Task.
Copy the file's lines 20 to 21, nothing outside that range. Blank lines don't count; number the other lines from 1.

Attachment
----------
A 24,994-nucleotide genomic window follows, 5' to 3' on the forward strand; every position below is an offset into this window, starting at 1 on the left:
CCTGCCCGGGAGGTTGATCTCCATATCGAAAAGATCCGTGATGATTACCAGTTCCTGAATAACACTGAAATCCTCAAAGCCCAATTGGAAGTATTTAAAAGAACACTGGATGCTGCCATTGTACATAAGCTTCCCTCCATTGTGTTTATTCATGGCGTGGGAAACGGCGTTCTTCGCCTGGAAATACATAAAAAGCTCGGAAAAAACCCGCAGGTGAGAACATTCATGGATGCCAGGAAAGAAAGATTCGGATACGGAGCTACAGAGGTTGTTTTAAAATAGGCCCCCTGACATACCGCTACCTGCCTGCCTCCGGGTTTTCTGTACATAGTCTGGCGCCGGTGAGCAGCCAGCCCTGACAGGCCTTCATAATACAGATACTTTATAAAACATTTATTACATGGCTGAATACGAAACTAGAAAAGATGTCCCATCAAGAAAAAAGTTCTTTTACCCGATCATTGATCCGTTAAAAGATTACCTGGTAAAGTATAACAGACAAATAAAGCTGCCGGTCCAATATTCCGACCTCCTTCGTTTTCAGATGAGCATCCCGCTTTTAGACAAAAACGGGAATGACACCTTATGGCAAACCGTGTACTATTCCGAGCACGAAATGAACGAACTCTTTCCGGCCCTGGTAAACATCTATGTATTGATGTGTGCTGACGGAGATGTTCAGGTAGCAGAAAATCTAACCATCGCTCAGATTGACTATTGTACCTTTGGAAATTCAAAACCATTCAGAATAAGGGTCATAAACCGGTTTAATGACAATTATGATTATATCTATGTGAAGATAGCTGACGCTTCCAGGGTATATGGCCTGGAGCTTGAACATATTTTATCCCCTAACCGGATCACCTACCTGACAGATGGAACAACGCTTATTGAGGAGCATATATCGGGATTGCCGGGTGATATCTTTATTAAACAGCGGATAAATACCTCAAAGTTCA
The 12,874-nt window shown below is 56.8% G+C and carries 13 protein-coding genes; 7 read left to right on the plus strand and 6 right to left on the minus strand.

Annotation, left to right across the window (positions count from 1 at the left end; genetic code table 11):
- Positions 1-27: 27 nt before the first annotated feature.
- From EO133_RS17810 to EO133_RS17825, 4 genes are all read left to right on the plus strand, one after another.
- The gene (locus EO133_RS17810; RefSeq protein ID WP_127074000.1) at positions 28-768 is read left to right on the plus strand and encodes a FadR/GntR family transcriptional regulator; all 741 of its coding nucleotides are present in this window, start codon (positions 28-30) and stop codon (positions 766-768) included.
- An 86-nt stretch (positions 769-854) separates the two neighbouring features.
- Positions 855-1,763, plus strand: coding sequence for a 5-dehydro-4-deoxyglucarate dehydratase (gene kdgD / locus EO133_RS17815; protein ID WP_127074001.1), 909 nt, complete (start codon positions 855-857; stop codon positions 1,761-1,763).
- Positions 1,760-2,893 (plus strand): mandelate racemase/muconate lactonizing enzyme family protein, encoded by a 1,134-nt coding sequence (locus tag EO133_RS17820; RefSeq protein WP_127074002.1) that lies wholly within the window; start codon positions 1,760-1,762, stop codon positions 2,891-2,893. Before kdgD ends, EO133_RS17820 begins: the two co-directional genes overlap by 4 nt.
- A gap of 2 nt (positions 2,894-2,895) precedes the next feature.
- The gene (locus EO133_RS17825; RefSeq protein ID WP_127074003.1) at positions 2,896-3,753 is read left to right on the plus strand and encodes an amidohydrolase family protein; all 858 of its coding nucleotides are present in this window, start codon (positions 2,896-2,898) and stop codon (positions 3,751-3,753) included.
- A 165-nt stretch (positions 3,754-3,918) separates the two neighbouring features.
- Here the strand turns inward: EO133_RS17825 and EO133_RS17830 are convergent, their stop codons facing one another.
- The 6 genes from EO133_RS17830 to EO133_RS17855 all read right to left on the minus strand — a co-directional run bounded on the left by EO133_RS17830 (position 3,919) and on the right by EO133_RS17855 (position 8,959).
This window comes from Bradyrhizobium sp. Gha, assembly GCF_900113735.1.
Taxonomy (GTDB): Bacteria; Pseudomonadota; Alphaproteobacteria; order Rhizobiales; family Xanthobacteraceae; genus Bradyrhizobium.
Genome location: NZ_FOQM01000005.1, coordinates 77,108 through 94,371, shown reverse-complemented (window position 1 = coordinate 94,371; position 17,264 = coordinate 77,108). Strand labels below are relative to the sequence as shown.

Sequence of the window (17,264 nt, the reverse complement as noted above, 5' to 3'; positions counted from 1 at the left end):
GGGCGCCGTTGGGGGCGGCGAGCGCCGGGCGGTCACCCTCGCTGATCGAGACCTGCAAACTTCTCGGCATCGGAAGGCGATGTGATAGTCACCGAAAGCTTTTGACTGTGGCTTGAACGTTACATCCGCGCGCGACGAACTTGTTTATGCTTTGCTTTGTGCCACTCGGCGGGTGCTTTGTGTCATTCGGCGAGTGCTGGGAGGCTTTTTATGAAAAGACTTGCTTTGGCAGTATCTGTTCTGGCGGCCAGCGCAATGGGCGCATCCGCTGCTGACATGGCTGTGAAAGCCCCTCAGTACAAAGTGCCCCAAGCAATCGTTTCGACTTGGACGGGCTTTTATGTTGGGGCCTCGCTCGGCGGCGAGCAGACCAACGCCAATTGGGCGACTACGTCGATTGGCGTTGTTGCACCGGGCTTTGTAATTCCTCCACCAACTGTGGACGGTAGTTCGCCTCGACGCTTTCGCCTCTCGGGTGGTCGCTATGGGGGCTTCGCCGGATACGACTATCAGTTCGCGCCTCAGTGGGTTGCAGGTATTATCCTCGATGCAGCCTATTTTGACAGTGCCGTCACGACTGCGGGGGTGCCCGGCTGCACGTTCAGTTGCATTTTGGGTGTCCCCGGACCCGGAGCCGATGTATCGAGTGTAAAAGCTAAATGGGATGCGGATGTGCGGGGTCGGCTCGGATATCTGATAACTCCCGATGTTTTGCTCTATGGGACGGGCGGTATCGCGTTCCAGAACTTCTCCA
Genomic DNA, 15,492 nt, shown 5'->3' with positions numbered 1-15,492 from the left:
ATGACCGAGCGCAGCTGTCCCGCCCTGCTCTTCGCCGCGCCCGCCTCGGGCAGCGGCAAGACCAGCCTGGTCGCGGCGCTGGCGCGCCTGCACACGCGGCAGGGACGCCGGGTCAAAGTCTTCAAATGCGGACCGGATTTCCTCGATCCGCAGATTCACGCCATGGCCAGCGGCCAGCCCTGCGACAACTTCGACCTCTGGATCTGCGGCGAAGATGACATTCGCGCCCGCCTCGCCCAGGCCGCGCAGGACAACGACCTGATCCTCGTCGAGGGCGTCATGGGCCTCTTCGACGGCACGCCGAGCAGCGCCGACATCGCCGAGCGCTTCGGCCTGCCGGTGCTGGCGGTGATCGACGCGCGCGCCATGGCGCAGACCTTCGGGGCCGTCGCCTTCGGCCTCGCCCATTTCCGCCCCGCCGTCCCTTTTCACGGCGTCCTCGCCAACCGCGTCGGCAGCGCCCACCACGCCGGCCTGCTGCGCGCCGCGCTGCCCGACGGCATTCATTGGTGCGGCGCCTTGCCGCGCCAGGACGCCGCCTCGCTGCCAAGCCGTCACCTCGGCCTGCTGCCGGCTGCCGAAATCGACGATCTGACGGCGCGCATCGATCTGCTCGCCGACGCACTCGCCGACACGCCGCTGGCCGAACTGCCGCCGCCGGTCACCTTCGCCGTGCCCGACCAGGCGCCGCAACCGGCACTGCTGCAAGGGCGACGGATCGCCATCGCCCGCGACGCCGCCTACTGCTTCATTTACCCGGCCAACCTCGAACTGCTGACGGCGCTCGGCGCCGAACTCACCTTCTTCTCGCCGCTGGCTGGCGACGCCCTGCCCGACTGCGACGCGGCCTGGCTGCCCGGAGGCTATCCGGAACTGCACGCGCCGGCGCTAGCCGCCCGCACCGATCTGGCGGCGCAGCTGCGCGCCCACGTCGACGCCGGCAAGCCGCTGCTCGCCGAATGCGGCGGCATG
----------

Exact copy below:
GGGCGCCGTTGGGGGCGGCGAGCGCCGGGCGGTCACCCTCGCTGATCGAGACCTGCAAACTTCTCGGCATCGGAAGGCGATGTGATAGTCACCGAAAGCTTTTGACTGTGGCTTGAACGTTACATCCGCGCGCGACGAACTTGTTTATGCTTTGCTTTGTGCCACTCGGCGGGTGCTTTGTGTCATTCGGCGAGTGCTGGGAGGCTTTTTATGAAAAGACTTGCTTTGGCAGTATCTGTTCTGGCGGCCAGCGCAATGGGCGCATCCGCTGCTGACATGGCTGTGAAAGCCCCTCAGTACAAAGTGCCCCAAGCAATCGTTTCGACTTGGACGGGCTTTTATGTTGGGGCCTCGCTCGGCGGCGAGCAGACCAACGCCAATTGGGCGACTACGTCGATTGGCGTTGTTGCACCGGGCTTTGTAATTCCTCCACCAACTGTGGACGGTAGTTCGCCTCGACGCTTTCGCCTCTCGGGTGGTCGCTATGGGGGCTTCGCCGGATACGACTATCAGTTCGCGCCTCAGTGGGTTGCAGGTATTATCCTCGATGCAGCCTATTTTGACAGTGCCGTCACGACTGCGGGGGTGCCCGGCTGCACGTTCAGTTGCATTTTGGGTGTCCCCGGACCCGGAGCCGATGTATCGAGTGTAAAAGCTAAATGGGATGCGGATGTGCGGGGTCGGCTCGGATATCTGATAACTCCCGATGTTTTGCTCTATGGGACGGGCGGTATCGCGTTCCAGAACTTCTCCA
Genomic DNA, 15,492 nt, shown 5'->3' with positions numbered 1-15,492 from the left: